These are numbered 1 to 5. The segment views take 30 seconds to draw and the central view takes 2 minutes. Let's take an example of how this is used (taken from the instruction book in fact). Select 2 (EAST). Immediately a grid appears on screen showing the altitude on the left and the azimuth below. In this case between 0' and 60' vertically and between NE to SE horizontally.
All the stars visible in the segment then appear in three ranges of brightness. Here we can see the constellations Orion and Gemini. Typing in ORI or GEM will result in the constellation being indicated by joined lines. To 'rub' it out, just retype the abbreviation. Equally, as long as a single value calculation on a heavenly body has been made in options 2 or 3, these can also be indicated by a flashing cursor if they are visible. Saturn is visible in the North and is drawn by typing SAT. If the position hasn't been calculated the computer will tell you. Typing MAP will take you back to the secondary option to select another segment of the sky. EXI takes you to the main menu.
Option 5 is THE STAR ATLAS and is designed to give you a closer look at selected regions of the sky, in 362 overlapping star charts. You are presented with a grid ranging from -94' through 0' to 90' vertically (this is called DECLINATION), and from 24h to 0h horizontally (this is called the RIGHT ASCENSION or RA). Using the cursor keys a flashing cursor block may be moved about to select the region desired. By pressing ENTER the grid will appear and the stars are drawn in. As in option 4, you can type in three-letter abbreviations of constellations or pre-calculated heavenly bodies if they are present in the area. On this scale a constellation may spread across more than one sector. A chart is shown in the accompanying booklet with the relative positions of the constellations so that you can find them easily enough. Option 6, OTHER ROUTINES offers animated diagrams of the solar system. You can see the inner planets (Sun to Mars) or the outer planets (Jupiter to Pluto). The animation can be started from a selected date and seen at intervals (in days) to be selected. Another option here is RISING & SETTING TIMES. This will calculate the times of rising and setting of any object as seen from the time and place selected in option 1.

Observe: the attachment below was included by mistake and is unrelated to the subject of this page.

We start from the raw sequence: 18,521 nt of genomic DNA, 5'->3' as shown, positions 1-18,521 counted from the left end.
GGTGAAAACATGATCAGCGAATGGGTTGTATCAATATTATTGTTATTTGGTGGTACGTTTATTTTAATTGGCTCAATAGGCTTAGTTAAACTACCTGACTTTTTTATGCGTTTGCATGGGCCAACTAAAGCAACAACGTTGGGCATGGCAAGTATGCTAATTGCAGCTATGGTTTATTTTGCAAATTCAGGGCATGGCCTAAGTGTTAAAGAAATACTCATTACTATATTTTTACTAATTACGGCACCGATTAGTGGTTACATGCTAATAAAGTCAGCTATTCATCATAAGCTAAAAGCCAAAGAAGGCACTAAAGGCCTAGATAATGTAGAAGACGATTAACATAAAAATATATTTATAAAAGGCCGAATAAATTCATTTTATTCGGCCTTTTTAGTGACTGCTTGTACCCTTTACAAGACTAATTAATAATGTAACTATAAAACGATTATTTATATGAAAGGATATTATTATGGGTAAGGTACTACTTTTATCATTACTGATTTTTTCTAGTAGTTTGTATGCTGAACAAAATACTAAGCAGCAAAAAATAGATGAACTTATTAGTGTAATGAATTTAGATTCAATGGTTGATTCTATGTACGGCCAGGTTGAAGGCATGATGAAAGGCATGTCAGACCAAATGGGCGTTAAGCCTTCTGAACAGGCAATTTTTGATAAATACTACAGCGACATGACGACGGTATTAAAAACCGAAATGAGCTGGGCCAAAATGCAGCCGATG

IN USE Astronomer is a user-friendly program which appears to have very good error trapping. One note of warning; it is possible to lock the program into an endless loop if you are unwary enough to enter a value of 0 in response to the request for an interval period in calculating tabulations. Program responses are reasonably fast considering the amount of calculations involved, although if you want to alter the given start date, remember that star charts will take eleven minutes to recalculate.
Astronomer should prove interesting to anyone who enjoys star gazing with or without a telescope. One fascination is the ease of calculating the moon's phases on any day in any year, and on this level, the program also has a use for those interested in the more arcane science of astrology. For the telescope astronomer the program gives sidereal values, useful in long term tracking (and again, useful for astrologers). The accompanying booklet is detailed and useful both for the program and the subject in general. Astronomer is not expected to replace the stars, but act as an encouragement for looking at the real thing. As such it seems very good value for its price.